To answer that, we first need to understand that anytime a feat previously deemed as impossible is accomplished, there’s a technological breakthrough that serves as the catalyst to achievement.

For instance, the Wright Brothers credit their development of the three-axis control system to breaking down the previous barrier to human flight. This breakthrough allowed the pilot to maintain proper equilibrium while simultaneously steering the aircraft. In fact, this system was such a revelation that it’s still used over one-hundred years later in many fixed-wing aircrafts of today.

IT personnel will someday (if not, now) point to the recently ratified host internet protocol (HIP) as the catalyst to connecting the previously un-connectible. HIP is the only technology that securely connects traffic through separate networks, machines, or devices with crypto-identities, rather than IP addresses.

Crypto-identities via HIP are unspoofable and invisible to hackers worldwide, so their security is unquestioned. When used in conjunction with an intuitive user interface, they’re also incredibly quick and easy to connect... anywhere. In other words, HIP is the technological breakthrough we’ve all been waiting for.

Breaking down the barriers

Wide area micro-segmentation is made possible with the advent of HIP technology. Because secure networking is accomplished via identity, rather than address, locations don’t matter any longer; neither does environment, network, or IP scheme. Network endpoints once deemed un-connectible are now … connectible.

Anything is now possible to securely route, including different cellular networks, wide-area peering and segmentation between on-premises resources, VPCs and communication between different clouds.

HIP technology is now breaking down all the barriers previously imposed by address-defined networking. Perhaps the best part is its scalability. No matter how big IoT or the cloud gets, HIP will be able to keep up. No other secure micro-segmentation model (native cloud controls, third-party firewall, nor hybrid) can accomplish what a HIP-based network does.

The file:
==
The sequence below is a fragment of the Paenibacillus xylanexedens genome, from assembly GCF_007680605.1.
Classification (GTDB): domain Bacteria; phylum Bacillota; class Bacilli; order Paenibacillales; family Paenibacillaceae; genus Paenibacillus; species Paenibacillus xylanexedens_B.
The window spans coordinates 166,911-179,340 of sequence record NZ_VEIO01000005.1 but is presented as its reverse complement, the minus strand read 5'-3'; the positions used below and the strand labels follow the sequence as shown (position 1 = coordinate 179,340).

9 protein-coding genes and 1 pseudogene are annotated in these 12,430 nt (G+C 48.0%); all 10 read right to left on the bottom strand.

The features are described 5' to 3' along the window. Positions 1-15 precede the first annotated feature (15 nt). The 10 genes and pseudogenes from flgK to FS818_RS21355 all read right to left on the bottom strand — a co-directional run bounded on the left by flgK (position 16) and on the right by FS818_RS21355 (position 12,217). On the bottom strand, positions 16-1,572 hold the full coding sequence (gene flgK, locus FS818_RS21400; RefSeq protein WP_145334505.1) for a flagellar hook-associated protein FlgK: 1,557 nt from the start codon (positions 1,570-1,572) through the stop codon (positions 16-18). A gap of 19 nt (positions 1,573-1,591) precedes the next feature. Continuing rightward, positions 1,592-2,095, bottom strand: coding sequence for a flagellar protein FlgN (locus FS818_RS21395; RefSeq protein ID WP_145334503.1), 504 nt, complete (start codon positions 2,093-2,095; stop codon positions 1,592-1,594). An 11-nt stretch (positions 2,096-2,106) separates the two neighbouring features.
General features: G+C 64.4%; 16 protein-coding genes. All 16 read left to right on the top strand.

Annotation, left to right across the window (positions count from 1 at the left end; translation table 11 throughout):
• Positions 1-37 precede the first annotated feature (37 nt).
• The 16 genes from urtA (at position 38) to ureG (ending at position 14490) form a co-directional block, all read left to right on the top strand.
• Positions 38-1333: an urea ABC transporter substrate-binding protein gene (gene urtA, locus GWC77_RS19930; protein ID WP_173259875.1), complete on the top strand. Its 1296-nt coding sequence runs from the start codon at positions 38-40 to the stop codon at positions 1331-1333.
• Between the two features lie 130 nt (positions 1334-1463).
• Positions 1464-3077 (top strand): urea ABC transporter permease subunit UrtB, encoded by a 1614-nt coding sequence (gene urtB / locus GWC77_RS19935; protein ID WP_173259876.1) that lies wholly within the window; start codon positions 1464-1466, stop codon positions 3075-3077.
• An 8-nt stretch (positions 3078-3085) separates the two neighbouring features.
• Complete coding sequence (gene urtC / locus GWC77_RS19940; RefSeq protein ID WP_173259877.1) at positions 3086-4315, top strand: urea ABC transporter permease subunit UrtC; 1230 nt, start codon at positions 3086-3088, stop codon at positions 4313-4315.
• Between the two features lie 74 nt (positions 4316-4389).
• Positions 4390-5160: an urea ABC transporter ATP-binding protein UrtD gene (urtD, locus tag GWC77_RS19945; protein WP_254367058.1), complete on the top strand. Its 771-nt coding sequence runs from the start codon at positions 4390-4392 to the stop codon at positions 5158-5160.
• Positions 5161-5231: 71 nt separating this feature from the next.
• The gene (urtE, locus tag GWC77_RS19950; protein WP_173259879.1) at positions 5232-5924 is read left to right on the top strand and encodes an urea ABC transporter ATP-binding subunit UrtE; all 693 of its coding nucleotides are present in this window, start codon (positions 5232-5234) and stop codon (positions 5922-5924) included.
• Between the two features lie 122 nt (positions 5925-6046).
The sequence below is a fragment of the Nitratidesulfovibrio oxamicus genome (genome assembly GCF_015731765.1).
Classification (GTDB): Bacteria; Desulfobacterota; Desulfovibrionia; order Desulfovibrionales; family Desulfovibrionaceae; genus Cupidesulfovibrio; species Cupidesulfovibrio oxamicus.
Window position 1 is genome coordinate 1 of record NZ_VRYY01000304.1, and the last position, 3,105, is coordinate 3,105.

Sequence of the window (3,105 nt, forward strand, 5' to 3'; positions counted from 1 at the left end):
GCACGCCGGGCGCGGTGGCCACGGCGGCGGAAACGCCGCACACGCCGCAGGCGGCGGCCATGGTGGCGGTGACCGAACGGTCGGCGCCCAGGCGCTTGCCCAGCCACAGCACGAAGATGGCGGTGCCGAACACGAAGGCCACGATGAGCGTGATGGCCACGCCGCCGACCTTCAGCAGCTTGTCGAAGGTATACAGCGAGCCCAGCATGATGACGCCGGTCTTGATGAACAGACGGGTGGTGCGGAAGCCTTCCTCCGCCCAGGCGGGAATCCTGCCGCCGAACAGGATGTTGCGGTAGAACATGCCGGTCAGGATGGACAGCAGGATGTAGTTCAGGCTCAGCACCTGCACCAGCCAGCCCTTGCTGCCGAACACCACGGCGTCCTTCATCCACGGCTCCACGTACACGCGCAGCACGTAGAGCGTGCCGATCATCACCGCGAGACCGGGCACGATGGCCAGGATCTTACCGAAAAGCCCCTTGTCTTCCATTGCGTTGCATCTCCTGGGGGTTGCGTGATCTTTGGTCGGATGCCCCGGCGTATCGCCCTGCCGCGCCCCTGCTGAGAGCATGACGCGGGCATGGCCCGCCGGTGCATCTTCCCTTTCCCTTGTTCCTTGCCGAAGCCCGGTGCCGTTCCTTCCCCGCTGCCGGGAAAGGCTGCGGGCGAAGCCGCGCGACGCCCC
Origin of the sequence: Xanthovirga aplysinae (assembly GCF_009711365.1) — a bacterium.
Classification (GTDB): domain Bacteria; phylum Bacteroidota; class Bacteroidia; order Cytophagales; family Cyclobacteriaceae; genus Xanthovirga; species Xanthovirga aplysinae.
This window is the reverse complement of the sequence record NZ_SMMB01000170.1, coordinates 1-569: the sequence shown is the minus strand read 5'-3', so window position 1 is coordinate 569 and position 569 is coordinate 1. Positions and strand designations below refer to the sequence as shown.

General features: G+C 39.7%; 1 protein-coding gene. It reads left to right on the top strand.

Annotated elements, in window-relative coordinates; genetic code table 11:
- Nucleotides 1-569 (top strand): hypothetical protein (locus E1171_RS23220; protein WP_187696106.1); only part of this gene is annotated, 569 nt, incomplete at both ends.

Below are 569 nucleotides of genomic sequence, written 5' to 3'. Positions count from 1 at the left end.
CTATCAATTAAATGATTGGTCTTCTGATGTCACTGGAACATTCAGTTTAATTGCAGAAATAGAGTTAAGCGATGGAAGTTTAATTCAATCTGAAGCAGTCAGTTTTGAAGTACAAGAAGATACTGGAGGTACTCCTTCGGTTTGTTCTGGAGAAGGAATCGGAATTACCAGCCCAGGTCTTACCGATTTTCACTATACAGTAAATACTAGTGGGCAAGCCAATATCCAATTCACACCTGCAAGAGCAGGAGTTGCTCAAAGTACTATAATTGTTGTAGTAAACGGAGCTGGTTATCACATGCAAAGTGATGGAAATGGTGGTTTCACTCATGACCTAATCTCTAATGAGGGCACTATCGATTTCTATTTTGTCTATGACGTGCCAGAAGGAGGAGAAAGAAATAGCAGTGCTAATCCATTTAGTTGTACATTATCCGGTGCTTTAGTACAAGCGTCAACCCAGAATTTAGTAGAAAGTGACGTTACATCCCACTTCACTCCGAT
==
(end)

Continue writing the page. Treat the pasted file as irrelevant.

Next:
Additional benefits

  • Zero modification of infrastructure and applications is required to move the secure perimeter of your network, right down to the device level.
  • The simplicity and effectiveness of the HIP solution saves businesses time, personnel, and money.
  • IT teams are allowed to be more agile by prioritizing innovation over constant risk management, knowing their networks are more secure with less complexity.
  • HIP technology allows for instant connection, protection, and revocation of any resource in your network.

Anything is possible

Why live in a world filled with barriers to connectivity? HIP technology allows us to cast yesterday’s networking limitations aside, and securely connect the previously un-connectible, while saving valuable time, money, and frustration.

Now that we can fly, microwave bacon, and connect the un-connectible, what’s next, teleportation? Ha! Wait a second… check this out. Anything is indeed possible!